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Consumer groups challenge “broadcast flag” rules

A coalition of consumer protection groups, including the Consumers Union, the American Library Association, and the Electronic Frontier Foundation, has filed a lawsuit to block the FCC's implementation of the “broadcast flag” rules aimed at stopping digital TV piracy.

Last week, the groups filed documents with the U.S. Court of Appeals in Washington, D.C., charging that the FCC exceeded its jurisdiction, acted in an arbitrary and capricious manner, and failed to point to substantial evidence in adopting the broadcast flag mandate. Left unchallenged, the FCC’s mandate would go into effect by July 1, 2005.

“We’re saying the FCC action went beyond its jurisdiction,” said Fred von Lohmann, an attorney with the Electronic Frontier Foundation (EFF). “We don’t think there was enough basis to support the ruling.”

The “broadcast flag” rule requires that any device capable of receiving digital television signals must include support for a “broadcast flag,” or digital marker, within a broadcast transmission that will prevent copies from being made and distributed without some kind of copy protection being enabled.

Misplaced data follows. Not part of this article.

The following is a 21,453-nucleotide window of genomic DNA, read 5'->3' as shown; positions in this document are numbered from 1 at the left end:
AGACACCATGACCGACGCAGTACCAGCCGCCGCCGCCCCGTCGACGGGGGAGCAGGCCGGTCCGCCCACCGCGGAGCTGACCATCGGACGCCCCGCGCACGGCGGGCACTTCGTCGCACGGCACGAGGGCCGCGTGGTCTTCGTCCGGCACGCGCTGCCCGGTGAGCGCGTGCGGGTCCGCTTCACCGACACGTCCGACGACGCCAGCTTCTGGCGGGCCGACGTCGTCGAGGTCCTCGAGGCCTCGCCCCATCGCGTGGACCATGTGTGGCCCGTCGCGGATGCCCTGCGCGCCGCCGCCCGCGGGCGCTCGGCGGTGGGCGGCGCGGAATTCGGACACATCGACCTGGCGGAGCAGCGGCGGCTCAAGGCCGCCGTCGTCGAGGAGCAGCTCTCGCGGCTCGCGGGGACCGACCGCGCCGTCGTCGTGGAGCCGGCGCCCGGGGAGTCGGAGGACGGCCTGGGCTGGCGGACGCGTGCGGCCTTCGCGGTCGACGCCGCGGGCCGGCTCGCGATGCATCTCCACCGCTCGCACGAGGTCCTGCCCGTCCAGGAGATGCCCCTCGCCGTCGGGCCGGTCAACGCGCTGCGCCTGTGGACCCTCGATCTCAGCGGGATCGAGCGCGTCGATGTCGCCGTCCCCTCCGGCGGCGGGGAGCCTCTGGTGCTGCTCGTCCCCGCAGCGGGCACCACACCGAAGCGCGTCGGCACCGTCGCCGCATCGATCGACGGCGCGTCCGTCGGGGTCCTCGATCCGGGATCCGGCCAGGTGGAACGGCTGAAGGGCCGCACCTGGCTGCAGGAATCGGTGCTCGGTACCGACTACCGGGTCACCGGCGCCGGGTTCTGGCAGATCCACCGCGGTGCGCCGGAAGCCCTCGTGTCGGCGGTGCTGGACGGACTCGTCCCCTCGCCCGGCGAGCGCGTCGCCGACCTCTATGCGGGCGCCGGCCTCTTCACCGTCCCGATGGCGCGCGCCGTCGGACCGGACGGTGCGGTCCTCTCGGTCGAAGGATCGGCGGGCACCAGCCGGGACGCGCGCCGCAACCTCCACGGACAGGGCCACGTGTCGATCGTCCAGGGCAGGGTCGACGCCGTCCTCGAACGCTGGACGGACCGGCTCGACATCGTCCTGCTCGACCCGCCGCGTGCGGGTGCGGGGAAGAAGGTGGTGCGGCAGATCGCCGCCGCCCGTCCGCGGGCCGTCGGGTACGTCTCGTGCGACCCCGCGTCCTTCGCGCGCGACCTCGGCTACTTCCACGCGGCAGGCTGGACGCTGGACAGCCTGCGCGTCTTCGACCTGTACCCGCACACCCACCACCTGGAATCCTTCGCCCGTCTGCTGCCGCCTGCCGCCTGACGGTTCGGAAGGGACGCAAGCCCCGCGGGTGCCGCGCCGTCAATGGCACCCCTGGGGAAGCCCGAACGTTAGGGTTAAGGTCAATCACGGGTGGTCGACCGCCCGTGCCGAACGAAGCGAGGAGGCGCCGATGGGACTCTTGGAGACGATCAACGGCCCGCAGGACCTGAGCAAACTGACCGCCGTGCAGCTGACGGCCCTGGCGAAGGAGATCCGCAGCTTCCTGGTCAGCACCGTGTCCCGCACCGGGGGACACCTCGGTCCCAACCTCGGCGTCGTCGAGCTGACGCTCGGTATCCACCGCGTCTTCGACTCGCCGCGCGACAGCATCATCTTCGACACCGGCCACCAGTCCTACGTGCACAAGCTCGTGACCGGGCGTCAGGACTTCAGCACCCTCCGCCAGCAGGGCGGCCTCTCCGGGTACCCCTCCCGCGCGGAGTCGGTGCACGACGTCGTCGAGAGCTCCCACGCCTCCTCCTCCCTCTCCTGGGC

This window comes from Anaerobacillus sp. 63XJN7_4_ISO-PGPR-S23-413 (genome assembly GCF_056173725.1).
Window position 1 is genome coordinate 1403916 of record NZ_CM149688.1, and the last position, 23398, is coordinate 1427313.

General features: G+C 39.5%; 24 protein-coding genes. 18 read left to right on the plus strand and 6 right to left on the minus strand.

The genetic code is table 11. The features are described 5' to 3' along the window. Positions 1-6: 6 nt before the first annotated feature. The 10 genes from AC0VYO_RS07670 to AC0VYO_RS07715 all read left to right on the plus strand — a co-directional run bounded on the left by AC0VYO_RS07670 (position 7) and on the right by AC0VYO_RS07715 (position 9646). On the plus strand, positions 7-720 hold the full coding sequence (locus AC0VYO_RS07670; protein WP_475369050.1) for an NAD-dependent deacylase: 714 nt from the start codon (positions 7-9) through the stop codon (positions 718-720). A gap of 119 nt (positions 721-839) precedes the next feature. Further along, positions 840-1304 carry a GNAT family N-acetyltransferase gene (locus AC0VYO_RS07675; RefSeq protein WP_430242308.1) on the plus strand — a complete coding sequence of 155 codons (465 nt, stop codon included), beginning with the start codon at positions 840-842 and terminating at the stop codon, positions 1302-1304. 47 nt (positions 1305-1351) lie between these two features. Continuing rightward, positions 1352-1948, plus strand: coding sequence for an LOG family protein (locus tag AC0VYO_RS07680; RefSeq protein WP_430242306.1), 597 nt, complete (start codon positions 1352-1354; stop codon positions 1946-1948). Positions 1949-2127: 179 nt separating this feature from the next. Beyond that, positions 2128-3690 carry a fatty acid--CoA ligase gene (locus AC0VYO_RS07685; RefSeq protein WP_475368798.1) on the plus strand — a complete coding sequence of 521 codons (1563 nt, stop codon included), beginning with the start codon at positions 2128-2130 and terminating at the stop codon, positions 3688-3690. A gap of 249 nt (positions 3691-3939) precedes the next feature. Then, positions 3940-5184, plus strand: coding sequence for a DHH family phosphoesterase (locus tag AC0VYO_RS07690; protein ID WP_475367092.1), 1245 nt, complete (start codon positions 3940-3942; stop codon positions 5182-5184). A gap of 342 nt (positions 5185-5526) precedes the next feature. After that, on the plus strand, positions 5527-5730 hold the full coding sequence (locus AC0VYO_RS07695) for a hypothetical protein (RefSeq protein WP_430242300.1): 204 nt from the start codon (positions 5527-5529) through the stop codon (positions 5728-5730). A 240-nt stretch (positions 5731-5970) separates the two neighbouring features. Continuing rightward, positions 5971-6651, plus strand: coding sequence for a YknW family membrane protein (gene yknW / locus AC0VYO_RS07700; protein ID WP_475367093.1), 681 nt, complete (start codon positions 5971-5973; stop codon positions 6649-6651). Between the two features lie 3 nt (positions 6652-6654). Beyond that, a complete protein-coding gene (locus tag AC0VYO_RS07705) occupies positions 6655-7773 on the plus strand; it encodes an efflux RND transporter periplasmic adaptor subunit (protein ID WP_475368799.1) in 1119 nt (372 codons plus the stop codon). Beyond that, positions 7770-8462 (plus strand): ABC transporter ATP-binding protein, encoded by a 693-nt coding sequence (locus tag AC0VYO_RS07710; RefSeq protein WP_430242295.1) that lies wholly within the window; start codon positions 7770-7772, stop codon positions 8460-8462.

The consumer groups said the technology would infringe upon the protected use of content and would disable features that viewers have come to expect in using their own media and equipment.

The FCC, in enacting the rule, bowed to the demands of Hollywood’s major television and motion picture producers, including the Motion Picture Association of America. The producers said they would not move their premium content to digital television if viewers can easily make perfect digital copies and trade them over the Internet.

Thus, the creation of the broadcast flag, which the FCC thinks will stop online distribution of over-the-air broadcasts. The technology affects only terrestrial broadcasting and doesn’t affect cable and satellite systems that already use encrypted conditional access systems. Under FCC rules passed last November, support for the flag must be built into all digital TV devices by July 2005.

The FCC asked the court to delay consideration of the lawsuit, pending its decision on petitions to reconsider the rule, although all of the petitions address unrelated matters. The consumer coalition opposed the FCC’s attempt to postpone the lawsuit.

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